Social media has kept us all connected in ways that have proven time and time again to be a double-edged sword. Sure, you can always easily keep in touch with people you haven’t seen for decades, but it also means people you haven’t seen for decades can also easily find ways to contact you, whether you want that or not.

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But just because people can contact you doesn’t mean you have to entertain them, something TV showrunner Tze Chun reminded his followers of after sharing an amusingly uncomfortable exchange with his former high school bully.

The anonymous jerk appeared to message him out of the blue, jumping straight into a half-assed apology for past behavior: “Hi Tze! Hope all’s well! I apologize if I threw you in the trash can in high school, but it was so long ago my memory may be incorrect and I might be confusing you for someone else.”

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When Chun replied with a simple, “No you did,” the bully got a little less enthusiastic, but didn’t really make the “apology” any better.

“I hope there are no hard feelings,” he wrote, essentially centering himself and his need for absolution. “Hope life is good, let me know if you’re ever in Northern California.”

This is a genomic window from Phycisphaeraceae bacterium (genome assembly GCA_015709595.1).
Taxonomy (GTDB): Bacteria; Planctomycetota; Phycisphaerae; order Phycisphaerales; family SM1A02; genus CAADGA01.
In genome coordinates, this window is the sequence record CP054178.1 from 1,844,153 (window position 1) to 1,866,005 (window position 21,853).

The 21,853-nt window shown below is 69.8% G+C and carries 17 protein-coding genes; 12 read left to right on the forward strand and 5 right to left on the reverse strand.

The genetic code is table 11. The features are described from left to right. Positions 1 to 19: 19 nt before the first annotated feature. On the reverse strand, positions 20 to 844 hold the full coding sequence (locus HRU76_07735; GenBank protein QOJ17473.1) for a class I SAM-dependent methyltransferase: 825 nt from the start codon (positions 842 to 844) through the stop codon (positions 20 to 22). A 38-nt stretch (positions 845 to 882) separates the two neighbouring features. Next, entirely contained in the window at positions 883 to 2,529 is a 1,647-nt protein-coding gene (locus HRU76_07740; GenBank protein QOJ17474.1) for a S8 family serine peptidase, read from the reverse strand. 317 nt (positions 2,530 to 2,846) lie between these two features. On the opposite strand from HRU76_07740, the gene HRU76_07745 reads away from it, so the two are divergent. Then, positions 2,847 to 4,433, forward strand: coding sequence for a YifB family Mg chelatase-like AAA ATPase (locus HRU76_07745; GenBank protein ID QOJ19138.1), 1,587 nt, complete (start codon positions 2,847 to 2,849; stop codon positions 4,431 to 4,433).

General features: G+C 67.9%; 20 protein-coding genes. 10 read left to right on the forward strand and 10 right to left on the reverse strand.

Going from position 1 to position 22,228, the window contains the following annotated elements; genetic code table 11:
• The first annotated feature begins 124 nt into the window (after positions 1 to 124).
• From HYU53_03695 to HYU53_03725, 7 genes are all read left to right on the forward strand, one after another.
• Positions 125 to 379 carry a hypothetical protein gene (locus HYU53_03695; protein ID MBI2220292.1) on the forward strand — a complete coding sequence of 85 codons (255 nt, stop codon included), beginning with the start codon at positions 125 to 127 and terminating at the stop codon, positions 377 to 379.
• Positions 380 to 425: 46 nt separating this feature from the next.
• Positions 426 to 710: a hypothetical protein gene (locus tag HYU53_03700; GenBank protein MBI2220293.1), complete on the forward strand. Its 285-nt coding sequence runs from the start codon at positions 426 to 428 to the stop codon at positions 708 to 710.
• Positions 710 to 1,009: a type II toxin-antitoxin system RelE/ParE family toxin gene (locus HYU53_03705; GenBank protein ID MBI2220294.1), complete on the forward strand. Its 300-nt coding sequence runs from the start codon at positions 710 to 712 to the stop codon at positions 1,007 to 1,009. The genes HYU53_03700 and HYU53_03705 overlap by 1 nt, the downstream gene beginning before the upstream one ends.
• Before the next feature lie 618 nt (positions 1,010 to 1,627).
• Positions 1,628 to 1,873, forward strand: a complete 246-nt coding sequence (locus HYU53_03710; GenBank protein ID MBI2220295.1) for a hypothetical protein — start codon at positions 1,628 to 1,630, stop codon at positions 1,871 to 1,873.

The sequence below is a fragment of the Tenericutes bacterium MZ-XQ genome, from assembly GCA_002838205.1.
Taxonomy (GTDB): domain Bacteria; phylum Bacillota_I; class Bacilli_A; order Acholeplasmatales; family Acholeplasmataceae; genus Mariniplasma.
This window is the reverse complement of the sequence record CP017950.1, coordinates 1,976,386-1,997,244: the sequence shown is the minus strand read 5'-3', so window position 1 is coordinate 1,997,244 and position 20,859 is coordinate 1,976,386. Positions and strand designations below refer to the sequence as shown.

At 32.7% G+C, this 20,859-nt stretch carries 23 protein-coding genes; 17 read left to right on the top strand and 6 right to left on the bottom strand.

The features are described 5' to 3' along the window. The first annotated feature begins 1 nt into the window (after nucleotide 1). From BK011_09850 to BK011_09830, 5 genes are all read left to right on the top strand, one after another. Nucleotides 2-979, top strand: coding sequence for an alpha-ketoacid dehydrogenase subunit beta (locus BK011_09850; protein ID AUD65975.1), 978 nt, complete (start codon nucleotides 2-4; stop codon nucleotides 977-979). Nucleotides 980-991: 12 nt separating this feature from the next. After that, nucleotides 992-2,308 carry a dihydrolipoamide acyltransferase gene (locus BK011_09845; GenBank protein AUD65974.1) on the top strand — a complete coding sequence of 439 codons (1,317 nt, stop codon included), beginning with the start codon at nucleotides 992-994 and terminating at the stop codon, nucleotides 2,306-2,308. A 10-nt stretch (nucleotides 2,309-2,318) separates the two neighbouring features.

Chun replied with a brief life update before mentioning that he has three kids himself now.

“Was just thinking if anyone threw them in a trash can I’d probably cave that person’s face in,” he wrote. “But hope you are well.”


Apologizing for past wrongs can be a good thing for both parties, but only when it’s legit — and no one is ever required to forgive.

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And Chun isn’t the only one who’s been receiving belated apologies from the worst kids in high school lately. Others had their own stories to share.

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If you’re going to slide into someone’s DMs decades after making their life difficult, at least be thoughtful about it.

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*First Published: February 18, 2023, 6:33 am